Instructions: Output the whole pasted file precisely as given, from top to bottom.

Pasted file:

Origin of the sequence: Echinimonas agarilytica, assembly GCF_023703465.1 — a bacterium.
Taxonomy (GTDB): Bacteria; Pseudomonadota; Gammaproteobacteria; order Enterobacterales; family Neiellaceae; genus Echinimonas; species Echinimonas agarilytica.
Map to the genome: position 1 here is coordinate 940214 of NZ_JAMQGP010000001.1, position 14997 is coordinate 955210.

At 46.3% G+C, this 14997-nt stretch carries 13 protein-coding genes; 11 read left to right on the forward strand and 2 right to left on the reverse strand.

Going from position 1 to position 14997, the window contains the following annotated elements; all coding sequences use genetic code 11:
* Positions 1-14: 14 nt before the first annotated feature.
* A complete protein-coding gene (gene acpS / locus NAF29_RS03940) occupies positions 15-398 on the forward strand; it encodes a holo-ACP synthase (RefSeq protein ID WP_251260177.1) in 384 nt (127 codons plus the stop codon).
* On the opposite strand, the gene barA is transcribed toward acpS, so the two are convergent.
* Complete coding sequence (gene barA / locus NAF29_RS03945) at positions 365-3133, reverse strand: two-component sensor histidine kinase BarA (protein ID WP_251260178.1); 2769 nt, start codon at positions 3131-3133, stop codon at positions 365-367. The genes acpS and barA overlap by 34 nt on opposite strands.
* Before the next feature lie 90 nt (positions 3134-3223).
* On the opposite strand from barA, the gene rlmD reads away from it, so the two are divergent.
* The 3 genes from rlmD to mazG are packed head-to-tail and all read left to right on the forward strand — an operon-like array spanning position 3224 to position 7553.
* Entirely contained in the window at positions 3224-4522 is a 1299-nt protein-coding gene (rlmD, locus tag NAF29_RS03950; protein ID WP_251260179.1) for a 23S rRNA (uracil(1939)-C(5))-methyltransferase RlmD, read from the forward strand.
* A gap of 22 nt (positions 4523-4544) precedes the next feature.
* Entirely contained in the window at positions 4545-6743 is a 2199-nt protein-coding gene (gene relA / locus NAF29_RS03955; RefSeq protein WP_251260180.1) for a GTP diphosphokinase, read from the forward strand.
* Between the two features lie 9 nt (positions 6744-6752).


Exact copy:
Origin of the sequence: Echinimonas agarilytica, assembly GCF_023703465.1 — a bacterium.
Taxonomy (GTDB): Bacteria; Pseudomonadota; Gammaproteobacteria; order Enterobacterales; family Neiellaceae; genus Echinimonas; species Echinimonas agarilytica.
Map to the genome: position 1 here is coordinate 940214 of NZ_JAMQGP010000001.1, position 14997 is coordinate 955210.

At 46.3% G+C, this 14997-nt stretch carries 13 protein-coding genes; 11 read left to right on the forward strand and 2 right to left on the reverse strand.

Going from position 1 to position 14997, the window contains the following annotated elements; all coding sequences use genetic code 11:
* Positions 1-14: 14 nt before the first annotated feature.
* A complete protein-coding gene (gene acpS / locus NAF29_RS03940) occupies positions 15-398 on the forward strand; it encodes a holo-ACP synthase (RefSeq protein ID WP_251260177.1) in 384 nt (127 codons plus the stop codon).
* On the opposite strand, the gene barA is transcribed toward acpS, so the two are convergent.
* Complete coding sequence (gene barA / locus NAF29_RS03945) at positions 365-3133, reverse strand: two-component sensor histidine kinase BarA (protein ID WP_251260178.1); 2769 nt, start codon at positions 3131-3133, stop codon at positions 365-367. The genes acpS and barA overlap by 34 nt on opposite strands.
* Before the next feature lie 90 nt (positions 3134-3223).
* On the opposite strand from barA, the gene rlmD reads away from it, so the two are divergent.
* The 3 genes from rlmD to mazG are packed head-to-tail and all read left to right on the forward strand — an operon-like array spanning position 3224 to position 7553.
* Entirely contained in the window at positions 3224-4522 is a 1299-nt protein-coding gene (rlmD, locus tag NAF29_RS03950; protein ID WP_251260179.1) for a 23S rRNA (uracil(1939)-C(5))-methyltransferase RlmD, read from the forward strand.
* A gap of 22 nt (positions 4523-4544) precedes the next feature.
* Entirely contained in the window at positions 4545-6743 is a 2199-nt protein-coding gene (gene relA / locus NAF29_RS03955; RefSeq protein WP_251260180.1) for a GTP diphosphokinase, read from the forward strand.
* Between the two features lie 9 nt (positions 6744-6752).